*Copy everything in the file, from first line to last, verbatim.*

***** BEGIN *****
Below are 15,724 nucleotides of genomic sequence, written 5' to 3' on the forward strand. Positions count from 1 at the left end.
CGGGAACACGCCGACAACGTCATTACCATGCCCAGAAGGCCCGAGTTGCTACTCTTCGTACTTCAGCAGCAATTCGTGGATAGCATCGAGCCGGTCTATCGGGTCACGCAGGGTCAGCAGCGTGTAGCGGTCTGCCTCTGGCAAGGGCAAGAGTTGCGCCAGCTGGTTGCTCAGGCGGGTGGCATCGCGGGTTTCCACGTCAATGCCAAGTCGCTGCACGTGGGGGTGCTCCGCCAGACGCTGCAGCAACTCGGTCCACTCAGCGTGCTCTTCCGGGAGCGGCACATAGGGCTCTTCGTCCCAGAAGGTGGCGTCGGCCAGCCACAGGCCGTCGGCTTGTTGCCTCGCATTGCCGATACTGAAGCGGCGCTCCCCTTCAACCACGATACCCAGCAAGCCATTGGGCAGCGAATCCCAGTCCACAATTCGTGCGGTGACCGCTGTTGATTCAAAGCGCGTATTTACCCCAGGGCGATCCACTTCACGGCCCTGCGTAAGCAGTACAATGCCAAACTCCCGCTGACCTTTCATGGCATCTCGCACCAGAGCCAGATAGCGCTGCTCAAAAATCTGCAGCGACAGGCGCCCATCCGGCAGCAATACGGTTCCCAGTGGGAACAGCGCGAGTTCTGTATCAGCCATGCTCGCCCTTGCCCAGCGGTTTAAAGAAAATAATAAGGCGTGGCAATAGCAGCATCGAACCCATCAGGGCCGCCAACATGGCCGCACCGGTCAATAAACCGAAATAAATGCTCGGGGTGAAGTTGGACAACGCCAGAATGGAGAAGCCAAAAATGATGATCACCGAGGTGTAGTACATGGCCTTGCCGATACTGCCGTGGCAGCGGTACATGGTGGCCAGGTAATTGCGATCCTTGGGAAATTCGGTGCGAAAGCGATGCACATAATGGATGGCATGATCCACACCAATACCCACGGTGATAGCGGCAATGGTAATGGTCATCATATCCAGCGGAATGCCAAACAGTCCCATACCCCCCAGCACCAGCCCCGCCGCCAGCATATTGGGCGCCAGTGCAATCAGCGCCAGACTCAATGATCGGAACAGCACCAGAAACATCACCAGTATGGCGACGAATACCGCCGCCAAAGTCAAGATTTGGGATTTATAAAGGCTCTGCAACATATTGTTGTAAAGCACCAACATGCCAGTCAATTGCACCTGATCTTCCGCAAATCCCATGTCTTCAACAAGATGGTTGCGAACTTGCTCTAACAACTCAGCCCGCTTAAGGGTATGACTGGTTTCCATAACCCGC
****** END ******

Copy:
Below are 15,724 nucleotides of genomic sequence, written 5' to 3' on the forward strand. Positions count from 1 at the left end.
CGGGAACACGCCGACAACGTCATTACCATGCCCAGAAGGCCCGAGTTGCTACTCTTCGTACTTCAGCAGCAATTCGTGGATAGCATCGAGCCGGTCTATCGGGTCACGCAGGGTCAGCAGCGTGTAGCGGTCTGCCTCTGGCAAGGGCAAGAGTTGCGCCAGCTGGTTGCTCAGGCGGGTGGCATCGCGGGTTTCCACGTCAATGCCAAGTCGCTGCACGTGGGGGTGCTCCGCCAGACGCTGCAGCAACTCGGTCCACTCAGCGTGCTCTTCCGGGAGCGGCACATAGGGCTCTTCGTCCCAGAAGGTGGCGTCGGCCAGCCACAGGCCGTCGGCTTGTTGCCTCGCATTGCCGATACTGAAGCGGCGCTCCCCTTCAACCACGATACCCAGCAAGCCATTGGGCAGCGAATCCCAGTCCACAATTCGTGCGGTGACCGCTGTTGATTCAAAGCGCGTATTTACCCCAGGGCGATCCACTTCACGGCCCTGCGTAAGCAGTACAATGCCAAACTCCCGCTGACCTTTCATGGCATCTCGCACCAGAGCCAGATAGCGCTGCTCAAAAATCTGCAGCGACAGGCGCCCATCCGGCAGCAATACGGTTCCCAGTGGGAACAGCGCGAGTTCTGTATCAGCCATGCTCGCCCTTGCCCAGCGGTTTAAAGAAAATAATAAGGCGTGGCAATAGCAGCATCGAACCCATCAGGGCCGCCAACATGGCCGCACCGGTCAATAAACCGAAATAAATGCTCGGGGTGAAGTTGGACAACGCCAGAATGGAGAAGCCAAAAATGATGATCACCGAGGTGTAGTACATGGCCTTGCCGATACTGCCGTGGCAGCGGTACATGGTGGCCAGGTAATTGCGATCCTTGGGAAATTCGGTGCGAAAGCGATGCACATAATGGATGGCATGATCCACACCAATACCCACGGTGATAGCGGCAATGGTAATGGTCATCATATCCAGCGGAATGCCAAACAGTCCCATACCCCCCAGCACCAGCCCCGCCGCCAGCATATTGGGCGCCAGTGCAATCAGCGCCAGACTCAATGATCGGAACAGCACCAGAAACATCACCAGTATGGCGACGAATACCGCCGCCAAAGTCAAGATTTGGGATTTATAAAGGCTCTGCAACATATTGTTGTAAAGCACCAACATGCCAGTCAATTGCACCTGATCTTCCGCAAATCCCATGTCTTCAACAAGATGGTTGCGAACTTGCTCTAACAACTCAGCCCGCTTAAGGGTATGACTGGTTTCCATAACCCGC